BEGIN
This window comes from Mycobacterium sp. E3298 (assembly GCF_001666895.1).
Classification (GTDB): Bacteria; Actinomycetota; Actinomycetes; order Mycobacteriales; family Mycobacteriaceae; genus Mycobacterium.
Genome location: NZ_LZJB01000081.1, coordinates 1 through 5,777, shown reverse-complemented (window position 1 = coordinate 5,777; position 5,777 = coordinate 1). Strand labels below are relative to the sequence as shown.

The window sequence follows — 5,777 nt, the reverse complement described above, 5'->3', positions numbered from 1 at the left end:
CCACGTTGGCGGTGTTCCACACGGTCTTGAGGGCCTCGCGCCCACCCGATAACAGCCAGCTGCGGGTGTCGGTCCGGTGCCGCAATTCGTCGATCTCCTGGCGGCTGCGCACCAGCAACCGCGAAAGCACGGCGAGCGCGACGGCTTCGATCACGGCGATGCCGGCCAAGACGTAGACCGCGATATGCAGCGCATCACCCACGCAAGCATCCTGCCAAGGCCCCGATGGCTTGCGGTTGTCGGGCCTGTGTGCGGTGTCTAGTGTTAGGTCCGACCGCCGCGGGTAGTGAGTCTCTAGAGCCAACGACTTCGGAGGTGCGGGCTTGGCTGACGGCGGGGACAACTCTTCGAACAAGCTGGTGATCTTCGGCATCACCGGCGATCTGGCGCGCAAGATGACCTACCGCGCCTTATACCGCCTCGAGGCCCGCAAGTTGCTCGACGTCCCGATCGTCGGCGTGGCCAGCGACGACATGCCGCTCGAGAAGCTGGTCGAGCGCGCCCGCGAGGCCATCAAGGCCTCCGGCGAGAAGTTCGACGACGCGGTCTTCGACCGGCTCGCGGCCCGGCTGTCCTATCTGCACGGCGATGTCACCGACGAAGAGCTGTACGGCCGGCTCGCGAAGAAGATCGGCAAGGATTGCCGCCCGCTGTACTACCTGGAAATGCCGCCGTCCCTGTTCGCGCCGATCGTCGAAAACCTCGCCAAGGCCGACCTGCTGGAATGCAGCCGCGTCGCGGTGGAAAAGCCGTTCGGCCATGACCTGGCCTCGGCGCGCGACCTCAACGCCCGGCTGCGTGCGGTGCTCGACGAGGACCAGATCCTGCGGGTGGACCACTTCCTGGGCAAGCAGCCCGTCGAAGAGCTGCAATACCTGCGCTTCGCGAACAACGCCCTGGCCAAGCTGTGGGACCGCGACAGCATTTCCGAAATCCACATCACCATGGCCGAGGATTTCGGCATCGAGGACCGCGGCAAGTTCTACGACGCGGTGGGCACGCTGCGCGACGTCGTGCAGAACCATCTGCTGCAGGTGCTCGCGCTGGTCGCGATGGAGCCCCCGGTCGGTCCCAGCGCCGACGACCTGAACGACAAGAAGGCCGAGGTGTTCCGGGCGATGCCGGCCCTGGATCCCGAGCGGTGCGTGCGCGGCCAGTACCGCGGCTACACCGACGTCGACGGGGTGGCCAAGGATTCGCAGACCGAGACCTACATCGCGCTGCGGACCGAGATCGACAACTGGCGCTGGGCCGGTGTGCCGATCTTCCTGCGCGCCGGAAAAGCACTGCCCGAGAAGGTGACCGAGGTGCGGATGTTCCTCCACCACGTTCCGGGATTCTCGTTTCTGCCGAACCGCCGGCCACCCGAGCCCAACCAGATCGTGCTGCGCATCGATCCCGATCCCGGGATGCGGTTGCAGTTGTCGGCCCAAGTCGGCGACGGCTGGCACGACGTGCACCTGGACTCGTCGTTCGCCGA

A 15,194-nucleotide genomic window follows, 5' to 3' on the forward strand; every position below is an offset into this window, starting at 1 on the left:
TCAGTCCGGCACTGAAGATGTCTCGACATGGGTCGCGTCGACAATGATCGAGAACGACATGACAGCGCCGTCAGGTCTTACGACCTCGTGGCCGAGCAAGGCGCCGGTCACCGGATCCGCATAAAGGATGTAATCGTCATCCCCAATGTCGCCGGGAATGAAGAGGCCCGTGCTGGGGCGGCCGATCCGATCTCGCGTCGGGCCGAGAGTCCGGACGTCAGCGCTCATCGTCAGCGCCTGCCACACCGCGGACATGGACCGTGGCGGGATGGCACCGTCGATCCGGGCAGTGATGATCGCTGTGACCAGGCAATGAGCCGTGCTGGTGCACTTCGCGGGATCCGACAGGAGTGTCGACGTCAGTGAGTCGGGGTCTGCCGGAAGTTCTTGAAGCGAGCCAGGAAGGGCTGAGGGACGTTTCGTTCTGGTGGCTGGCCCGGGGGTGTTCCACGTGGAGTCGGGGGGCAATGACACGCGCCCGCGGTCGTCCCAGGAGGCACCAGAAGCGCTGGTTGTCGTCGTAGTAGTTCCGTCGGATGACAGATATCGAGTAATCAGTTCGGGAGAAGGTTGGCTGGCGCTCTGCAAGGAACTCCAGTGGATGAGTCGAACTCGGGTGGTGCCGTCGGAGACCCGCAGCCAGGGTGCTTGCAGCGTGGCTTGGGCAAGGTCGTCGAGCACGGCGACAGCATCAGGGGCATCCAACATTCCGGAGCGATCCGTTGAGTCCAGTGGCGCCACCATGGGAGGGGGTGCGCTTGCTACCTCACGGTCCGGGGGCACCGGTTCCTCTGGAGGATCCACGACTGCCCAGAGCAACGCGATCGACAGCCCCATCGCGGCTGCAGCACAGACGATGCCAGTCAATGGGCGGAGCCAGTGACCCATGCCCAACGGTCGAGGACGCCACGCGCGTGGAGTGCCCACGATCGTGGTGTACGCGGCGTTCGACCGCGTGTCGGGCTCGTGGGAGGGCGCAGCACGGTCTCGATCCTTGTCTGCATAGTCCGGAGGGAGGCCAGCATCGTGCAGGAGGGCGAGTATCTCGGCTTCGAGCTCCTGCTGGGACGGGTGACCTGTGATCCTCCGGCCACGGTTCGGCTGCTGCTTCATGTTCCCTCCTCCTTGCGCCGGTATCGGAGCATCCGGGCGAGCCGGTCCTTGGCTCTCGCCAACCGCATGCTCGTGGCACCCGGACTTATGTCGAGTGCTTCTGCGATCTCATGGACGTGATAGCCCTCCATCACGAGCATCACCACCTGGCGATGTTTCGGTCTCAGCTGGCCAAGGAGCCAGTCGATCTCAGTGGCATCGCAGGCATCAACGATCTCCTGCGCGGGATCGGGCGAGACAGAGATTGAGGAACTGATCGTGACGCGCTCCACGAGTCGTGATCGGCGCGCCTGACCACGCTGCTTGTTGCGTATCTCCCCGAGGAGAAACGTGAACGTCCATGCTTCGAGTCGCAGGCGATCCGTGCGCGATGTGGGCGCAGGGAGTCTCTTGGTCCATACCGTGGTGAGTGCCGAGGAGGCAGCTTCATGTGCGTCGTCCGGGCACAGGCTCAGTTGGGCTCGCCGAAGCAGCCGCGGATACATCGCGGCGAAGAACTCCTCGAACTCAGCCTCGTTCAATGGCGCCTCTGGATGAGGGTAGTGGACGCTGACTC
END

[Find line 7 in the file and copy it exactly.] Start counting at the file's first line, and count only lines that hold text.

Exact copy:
TCAGTCCGGCACTGAAGATGTCTCGACATGGGTCGCGTCGACAATGATCGAGAACGACATGACAGCGCCGTCAGGTCTTACGACCTCGTGGCCGAGCAAGGCGCCGGTCACCGGATCCGCATAAAGGATGTAATCGTCATCCCCAATGTCGCCGGGAATGAAGAGGCCCGTGCTGGGGCGGCCGATCCGATCTCGCGTCGGGCCGAGAGTCCGGACGTCAGCGCTCATCGTCAGCGCCTGCCACACCGCGGACATGGACCGTGGCGGGATGGCACCGTCGATCCGGGCAGTGATGATCGCTGTGACCAGGCAATGAGCCGTGCTGGTGCACTTCGCGGGATCCGACAGGAGTGTCGACGTCAGTGAGTCGGGGTCTGCCGGAAGTTCTTGAAGCGAGCCAGGAAGGGCTGAGGGACGTTTCGTTCTGGTGGCTGGCCCGGGGGTGTTCCACGTGGAGTCGGGGGGCAATGACACGCGCCCGCGGTCGTCCCAGGAGGCACCAGAAGCGCTGGTTGTCGTCGTAGTAGTTCCGTCGGATGACAGATATCGAGTAATCAGTTCGGGAGAAGGTTGGCTGGCGCTCTGCAAGGAACTCCAGTGGATGAGTCGAACTCGGGTGGTGCCGTCGGAGACCCGCAGCCAGGGTGCTTGCAGCGTGGCTTGGGCAAGGTCGTCGAGCACGGCGACAGCATCAGGGGCATCCAACATTCCGGAGCGATCCGTTGAGTCCAGTGGCGCCACCATGGGAGGGGGTGCGCTTGCTACCTCACGGTCCGGGGGCACCGGTTCCTCTGGAGGATCCACGACTGCCCAGAGCAACGCGATCGACAGCCCCATCGCGGCTGCAGCACAGACGATGCCAGTCAATGGGCGGAGCCAGTGACCCATGCCCAACGGTCGAGGACGCCACGCGCGTGGAGTGCCCACGATCGTGGTGTACGCGGCGTTCGACCGCGTGTCGGGCTCGTGGGAGGGCGCAGCACGGTCTCGATCCTTGTCTGCATAGTCCGGAGGGAGGCCAGCATCGTGCAGGAGGGCGAGTATCTCGGCTTCGAGCTCCTGCTGGGACGGGTGACCTGTGATCCTCCGGCCACGGTTCGGCTGCTGCTTCATGTTCCCTCCTCCTTGCGCCGGTATCGGAGCATCCGGGCGAGCCGGTCCTTGGCTCTCGCCAACCGCATGCTCGTGGCACCCGGACTTATGTCGAGTGCTTCTGCGATCTCATGGACGTGATAGCCCTCCATCACGAGCATCACCACCTGGCGATGTTTCGGTCTCAGCTGGCCAAGGAGCCAGTCGATCTCAGTGGCATCGCAGGCATCAACGATCTCCTGCGCGGGATCGGGCGAGACAGAGATTGAGGAACTGATCGTGACGCGCTCCACGAGTCGTGATCGGCGCGCCTGACCACGCTGCTTGTTGCGTATCTCCCCGAGGAGAAACGTGAACGTCCATGCTTCGAGTCGCAGGCGATCCGTGCGCGATGTGGGCGCAGGGAGTCTCTTGGTCCATACCGTGGTGAGTGCCGAGGAGGCAGCTTCATGTGCGTCGTCCGGGCACAGGCTCAGTTGGGCTCGCCGAAGCAGCCGCGGATACATCGCGGCGAAGAACTCCTCGAACTCAGCCTCGTTCAATGGCGCCTCTGGATGAGGGTAGTGGACGCTGACTC